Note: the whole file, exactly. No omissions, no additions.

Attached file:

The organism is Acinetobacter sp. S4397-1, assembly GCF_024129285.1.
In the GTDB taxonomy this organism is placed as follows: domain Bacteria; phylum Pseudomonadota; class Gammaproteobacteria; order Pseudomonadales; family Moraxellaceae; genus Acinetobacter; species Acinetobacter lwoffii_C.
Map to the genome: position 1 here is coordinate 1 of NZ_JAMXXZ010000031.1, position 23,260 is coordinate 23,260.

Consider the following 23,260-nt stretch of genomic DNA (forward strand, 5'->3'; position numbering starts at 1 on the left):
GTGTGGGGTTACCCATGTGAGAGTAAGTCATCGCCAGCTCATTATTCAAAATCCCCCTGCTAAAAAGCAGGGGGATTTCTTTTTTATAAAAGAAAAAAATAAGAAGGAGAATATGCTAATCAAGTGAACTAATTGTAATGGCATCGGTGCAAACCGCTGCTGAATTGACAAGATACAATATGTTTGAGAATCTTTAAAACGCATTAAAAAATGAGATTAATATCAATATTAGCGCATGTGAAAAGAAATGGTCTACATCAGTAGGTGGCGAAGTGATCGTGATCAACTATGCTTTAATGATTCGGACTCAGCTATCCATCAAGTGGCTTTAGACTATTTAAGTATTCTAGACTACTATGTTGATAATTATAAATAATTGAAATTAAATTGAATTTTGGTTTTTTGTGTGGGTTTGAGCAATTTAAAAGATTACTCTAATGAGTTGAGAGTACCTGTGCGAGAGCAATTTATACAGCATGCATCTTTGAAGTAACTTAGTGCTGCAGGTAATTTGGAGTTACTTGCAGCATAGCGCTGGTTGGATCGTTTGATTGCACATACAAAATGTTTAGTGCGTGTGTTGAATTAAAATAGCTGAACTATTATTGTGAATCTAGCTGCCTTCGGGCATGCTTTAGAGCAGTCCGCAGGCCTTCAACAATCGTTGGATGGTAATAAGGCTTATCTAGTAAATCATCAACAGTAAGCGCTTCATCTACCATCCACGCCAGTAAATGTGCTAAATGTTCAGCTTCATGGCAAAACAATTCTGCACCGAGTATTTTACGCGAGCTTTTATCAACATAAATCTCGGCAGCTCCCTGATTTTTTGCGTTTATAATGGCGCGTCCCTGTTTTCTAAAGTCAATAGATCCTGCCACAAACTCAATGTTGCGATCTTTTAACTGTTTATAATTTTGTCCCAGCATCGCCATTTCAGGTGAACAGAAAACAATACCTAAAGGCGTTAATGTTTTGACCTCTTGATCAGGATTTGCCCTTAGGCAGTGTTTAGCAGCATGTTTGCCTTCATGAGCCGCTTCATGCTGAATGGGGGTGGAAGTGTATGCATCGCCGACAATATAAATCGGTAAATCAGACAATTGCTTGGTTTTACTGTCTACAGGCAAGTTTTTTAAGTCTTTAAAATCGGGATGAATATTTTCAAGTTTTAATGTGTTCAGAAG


The organism is Acinetobacter sp. S4397-1, assembly GCF_024129285.1.
In the GTDB taxonomy this organism is placed as follows: domain Bacteria; phylum Pseudomonadota; class Gammaproteobacteria; order Pseudomonadales; family Moraxellaceae; genus Acinetobacter; species Acinetobacter lwoffii_C.
Map to the genome: position 1 here is coordinate 1 of NZ_JAMXXZ010000031.1, position 23,260 is coordinate 23,260.

Consider the following 23,260-nt stretch of genomic DNA (forward strand, 5'->3'; position numbering starts at 1 on the left):
GTGTGGGGTTACCCATGTGAGAGTAAGTCATCGCCAGCTCATTATTCAAAATCCCCCTGCTAAAAAGCAGGGGGATTTCTTTTTTATAAAAGAAAAAAATAAGAAGGAGAATATGCTAATCAAGTGAACTAATTGTAATGGCATCGGTGCAAACCGCTGCTGAATTGACAAGATACAATATGTTTGAGAATCTTTAAAACGCATTAAAAAATGAGATTAATATCAATATTAGCGCATGTGAAAAGAAATGGTCTACATCAGTAGGTGGCGAAGTGATCGTGATCAACTATGCTTTAATGATTCGGACTCAGCTATCCATCAAGTGGCTTTAGACTATTTAAGTATTCTAGACTACTATGTTGATAATTATAAATAATTGAAATTAAATTGAATTTTGGTTTTTTGTGTGGGTTTGAGCAATTTAAAAGATTACTCTAATGAGTTGAGAGTACCTGTGCGAGAGCAATTTATACAGCATGCATCTTTGAAGTAACTTAGTGCTGCAGGTAATTTGGAGTTACTTGCAGCATAGCGCTGGTTGGATCGTTTGATTGCACATACAAAATGTTTAGTGCGTGTGTTGAATTAAAATAGCTGAACTATTATTGTGAATCTAGCTGCCTTCGGGCATGCTTTAGAGCAGTCCGCAGGCCTTCAACAATCGTTGGATGGTAATAAGGCTTATCTAGTAAATCATCAACAGTAAGCGCTTCATCTACCATCCACGCCAGTAAATGTGCTAAATGTTCAGCTTCATGGCAAAACAATTCTGCACCGAGTATTTTACGCGAGCTTTTATCAACATAAATCTCGGCAGCTCCCTGATTTTTTGCGTTTATAATGGCGCGTCCCTGTTTTCTAAAGTCAATAGATCCTGCCACAAACTCAATGTTGCGATCTTTTAACTGTTTATAATTTTGTCCCAGCATCGCCATTTCAGGTGAACAGAAAACAATACCTAAAGGCGTTAATGTTTTGACCTCTTGATCAGGATTTGCCCTTAGGCAGTGTTTAGCAGCATGTTTGCCTTCATGAGCCGCTTCATGCTGAATGGGGGTGGAAGTGTATGCATCGCCGACAATATAAATCGGTAAATCAGACAATTGCTTGGTTTTACTGTCTACAGGCAAGTTTTTTAAGTCTTTAAAATCGGGATGAATATTTTCAAGTTTTAATGTGTTCAGAAG